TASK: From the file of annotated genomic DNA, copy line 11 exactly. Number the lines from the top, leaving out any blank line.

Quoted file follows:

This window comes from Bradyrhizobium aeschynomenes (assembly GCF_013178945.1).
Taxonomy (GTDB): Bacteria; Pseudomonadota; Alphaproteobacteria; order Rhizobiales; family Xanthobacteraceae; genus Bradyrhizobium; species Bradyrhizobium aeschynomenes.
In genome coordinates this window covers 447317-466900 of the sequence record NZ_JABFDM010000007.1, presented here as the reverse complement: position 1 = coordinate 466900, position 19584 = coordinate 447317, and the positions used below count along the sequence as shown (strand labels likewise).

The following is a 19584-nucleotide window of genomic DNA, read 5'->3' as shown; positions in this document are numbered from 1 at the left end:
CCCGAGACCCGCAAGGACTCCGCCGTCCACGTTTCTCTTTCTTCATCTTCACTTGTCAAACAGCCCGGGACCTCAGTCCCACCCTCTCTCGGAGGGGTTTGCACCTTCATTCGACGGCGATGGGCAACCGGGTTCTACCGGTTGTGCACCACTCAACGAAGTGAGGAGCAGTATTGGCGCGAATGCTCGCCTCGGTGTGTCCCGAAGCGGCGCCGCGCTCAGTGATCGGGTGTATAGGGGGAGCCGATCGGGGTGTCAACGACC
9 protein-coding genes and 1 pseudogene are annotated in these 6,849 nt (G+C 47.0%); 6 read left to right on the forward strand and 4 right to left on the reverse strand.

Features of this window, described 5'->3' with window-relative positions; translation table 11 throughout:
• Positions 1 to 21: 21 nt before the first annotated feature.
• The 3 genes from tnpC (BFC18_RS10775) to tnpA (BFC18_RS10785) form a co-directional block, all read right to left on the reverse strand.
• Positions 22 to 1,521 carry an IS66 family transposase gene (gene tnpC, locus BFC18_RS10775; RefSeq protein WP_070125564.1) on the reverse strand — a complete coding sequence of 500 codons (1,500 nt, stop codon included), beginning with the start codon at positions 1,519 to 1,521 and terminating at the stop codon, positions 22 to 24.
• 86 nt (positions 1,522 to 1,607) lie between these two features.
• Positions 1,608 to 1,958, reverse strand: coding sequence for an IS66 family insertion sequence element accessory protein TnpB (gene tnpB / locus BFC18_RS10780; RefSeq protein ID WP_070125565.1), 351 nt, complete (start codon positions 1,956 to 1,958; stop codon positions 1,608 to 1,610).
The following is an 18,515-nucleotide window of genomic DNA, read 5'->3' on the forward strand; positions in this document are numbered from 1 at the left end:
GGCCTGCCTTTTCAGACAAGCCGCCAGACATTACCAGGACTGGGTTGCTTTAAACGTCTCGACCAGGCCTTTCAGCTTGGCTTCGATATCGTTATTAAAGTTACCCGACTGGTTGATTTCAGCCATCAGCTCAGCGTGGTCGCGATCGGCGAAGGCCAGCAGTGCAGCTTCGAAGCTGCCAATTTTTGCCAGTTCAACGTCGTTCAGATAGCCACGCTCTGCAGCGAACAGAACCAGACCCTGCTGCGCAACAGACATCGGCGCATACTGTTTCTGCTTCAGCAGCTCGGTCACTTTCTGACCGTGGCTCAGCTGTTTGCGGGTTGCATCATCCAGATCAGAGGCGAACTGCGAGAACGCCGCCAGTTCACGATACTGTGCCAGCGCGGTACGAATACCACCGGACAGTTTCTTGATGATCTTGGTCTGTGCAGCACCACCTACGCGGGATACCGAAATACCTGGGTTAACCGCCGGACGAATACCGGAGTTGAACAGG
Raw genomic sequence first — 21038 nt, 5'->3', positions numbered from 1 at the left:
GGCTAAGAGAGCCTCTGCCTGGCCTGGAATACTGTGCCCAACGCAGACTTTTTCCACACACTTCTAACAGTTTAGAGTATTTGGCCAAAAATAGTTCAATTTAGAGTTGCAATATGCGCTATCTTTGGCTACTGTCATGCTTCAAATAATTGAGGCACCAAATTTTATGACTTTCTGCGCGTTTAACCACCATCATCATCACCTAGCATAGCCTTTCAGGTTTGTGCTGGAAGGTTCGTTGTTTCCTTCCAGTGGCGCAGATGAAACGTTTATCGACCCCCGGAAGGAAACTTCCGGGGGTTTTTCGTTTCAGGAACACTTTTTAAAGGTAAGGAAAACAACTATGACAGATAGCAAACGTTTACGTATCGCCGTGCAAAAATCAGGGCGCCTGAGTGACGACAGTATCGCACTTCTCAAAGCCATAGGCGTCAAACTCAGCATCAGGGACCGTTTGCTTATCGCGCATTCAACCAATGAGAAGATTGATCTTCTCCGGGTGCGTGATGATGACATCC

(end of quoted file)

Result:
• 86 nt (positions 1,522 to 1,607) lie between these two features.